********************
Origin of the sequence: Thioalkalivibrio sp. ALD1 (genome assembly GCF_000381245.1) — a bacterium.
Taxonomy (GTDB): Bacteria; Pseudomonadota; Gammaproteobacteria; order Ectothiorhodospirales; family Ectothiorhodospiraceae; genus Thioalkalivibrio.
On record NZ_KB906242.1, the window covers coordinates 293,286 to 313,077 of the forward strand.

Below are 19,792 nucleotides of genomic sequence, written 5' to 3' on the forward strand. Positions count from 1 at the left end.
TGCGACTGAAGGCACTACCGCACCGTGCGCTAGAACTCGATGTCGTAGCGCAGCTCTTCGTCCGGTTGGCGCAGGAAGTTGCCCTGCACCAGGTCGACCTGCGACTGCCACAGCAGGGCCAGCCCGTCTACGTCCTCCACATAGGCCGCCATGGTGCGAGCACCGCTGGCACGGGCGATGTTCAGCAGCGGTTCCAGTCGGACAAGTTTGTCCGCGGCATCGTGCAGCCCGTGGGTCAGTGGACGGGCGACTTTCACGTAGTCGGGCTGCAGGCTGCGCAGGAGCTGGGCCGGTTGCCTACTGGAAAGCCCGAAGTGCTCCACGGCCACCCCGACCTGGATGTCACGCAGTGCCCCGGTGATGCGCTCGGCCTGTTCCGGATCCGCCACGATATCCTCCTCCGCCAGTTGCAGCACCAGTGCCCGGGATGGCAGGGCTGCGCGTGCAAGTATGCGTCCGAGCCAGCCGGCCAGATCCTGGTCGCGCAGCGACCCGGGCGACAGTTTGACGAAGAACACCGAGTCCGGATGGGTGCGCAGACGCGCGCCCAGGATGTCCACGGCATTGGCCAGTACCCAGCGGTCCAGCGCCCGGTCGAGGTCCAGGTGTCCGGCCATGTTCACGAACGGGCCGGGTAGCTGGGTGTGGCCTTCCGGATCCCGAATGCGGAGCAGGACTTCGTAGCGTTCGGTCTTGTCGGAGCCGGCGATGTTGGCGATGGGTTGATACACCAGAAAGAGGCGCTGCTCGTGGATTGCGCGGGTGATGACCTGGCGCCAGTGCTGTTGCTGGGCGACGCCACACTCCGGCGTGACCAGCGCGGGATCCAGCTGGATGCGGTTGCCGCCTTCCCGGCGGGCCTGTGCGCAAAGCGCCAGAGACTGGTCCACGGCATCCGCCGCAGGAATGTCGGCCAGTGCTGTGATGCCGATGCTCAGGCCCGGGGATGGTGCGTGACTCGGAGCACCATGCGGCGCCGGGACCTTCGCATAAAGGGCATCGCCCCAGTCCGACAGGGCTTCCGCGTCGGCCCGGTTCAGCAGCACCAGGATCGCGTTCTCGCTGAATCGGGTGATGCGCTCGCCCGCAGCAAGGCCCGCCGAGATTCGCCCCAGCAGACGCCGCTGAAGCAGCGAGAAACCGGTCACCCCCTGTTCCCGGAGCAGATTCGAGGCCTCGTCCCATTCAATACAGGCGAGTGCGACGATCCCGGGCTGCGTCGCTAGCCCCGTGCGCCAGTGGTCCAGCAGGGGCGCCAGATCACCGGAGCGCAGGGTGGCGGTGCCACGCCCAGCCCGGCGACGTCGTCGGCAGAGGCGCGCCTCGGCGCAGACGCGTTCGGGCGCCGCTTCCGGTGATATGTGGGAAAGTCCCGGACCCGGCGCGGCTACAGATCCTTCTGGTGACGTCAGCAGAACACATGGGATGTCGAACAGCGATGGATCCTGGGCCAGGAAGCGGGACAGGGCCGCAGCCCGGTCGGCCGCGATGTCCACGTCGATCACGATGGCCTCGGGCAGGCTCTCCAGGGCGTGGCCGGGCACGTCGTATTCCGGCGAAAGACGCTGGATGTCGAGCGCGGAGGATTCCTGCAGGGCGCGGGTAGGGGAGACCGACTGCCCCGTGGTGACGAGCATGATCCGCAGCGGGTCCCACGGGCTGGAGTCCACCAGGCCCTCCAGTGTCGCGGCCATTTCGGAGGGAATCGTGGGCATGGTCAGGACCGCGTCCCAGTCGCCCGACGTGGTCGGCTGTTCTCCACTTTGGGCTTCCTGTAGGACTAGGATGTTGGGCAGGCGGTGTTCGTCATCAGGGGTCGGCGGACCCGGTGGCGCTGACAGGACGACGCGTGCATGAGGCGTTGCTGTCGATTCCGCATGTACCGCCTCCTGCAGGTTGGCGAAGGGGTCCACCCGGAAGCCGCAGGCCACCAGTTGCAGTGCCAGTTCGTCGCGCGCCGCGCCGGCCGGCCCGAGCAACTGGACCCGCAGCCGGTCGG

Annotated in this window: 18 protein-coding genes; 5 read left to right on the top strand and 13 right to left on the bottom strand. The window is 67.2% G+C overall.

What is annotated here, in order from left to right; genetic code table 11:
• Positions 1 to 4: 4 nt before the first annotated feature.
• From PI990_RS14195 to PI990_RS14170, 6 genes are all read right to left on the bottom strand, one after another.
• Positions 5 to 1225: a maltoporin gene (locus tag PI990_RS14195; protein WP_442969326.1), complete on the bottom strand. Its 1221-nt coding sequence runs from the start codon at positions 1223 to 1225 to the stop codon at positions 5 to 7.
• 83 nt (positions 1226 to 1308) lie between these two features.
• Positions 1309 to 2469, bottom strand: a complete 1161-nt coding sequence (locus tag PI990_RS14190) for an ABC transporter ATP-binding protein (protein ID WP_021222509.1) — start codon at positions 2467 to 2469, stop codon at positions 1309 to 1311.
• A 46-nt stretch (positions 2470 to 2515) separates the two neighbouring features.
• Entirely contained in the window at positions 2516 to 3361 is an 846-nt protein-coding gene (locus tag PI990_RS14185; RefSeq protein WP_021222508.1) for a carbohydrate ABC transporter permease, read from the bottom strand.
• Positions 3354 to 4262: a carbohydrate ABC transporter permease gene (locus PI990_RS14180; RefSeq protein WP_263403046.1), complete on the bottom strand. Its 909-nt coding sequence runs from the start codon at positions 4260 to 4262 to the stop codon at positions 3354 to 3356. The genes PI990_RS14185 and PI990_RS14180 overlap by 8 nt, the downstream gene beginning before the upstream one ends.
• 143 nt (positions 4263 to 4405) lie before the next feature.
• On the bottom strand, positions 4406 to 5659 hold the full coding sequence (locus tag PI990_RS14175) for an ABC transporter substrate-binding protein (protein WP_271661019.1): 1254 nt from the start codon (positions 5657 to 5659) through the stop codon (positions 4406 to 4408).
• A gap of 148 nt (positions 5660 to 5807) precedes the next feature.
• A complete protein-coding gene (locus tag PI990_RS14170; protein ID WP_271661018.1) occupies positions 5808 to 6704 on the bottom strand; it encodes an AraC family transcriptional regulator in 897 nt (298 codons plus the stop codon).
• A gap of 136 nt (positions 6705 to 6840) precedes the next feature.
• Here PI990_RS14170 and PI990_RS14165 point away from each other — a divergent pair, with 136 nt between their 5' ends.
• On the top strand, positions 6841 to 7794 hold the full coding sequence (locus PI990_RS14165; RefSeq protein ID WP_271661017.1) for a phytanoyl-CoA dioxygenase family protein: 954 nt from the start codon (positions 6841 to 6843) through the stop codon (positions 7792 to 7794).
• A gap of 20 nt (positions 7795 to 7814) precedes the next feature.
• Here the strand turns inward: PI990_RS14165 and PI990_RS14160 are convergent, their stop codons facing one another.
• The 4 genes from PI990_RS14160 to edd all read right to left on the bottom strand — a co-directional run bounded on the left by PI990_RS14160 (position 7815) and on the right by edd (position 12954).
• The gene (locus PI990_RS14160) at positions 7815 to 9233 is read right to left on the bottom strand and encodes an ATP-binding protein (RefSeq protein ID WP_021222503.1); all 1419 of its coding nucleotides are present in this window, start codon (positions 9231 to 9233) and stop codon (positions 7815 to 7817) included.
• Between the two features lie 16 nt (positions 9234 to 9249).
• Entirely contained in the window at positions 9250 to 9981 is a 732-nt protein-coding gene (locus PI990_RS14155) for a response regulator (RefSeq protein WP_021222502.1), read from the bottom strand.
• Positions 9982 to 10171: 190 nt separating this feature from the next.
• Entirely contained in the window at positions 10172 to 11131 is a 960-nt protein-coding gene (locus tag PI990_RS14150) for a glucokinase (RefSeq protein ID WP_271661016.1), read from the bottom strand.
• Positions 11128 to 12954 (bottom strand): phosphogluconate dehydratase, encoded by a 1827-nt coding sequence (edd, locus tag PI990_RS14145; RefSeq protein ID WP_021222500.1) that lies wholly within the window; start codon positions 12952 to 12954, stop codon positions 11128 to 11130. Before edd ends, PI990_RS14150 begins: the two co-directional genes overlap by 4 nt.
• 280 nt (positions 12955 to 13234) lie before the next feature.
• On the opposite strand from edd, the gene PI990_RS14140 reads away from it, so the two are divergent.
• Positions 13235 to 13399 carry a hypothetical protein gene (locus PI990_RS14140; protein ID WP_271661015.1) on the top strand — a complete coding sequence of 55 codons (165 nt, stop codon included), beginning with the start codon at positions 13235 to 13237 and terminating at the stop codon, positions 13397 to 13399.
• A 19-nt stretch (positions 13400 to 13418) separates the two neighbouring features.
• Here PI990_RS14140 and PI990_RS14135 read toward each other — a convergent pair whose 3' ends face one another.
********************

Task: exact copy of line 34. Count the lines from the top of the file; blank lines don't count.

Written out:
• Positions 13235 to 13399 carry a hypothetical protein gene (locus PI990_RS14140; protein ID WP_271661015.1) on the top strand — a complete coding sequence of 55 codons (165 nt, stop codon included), beginning with the start codon at positions 13235 to 13237 and terminating at the stop codon, positions 13397 to 13399.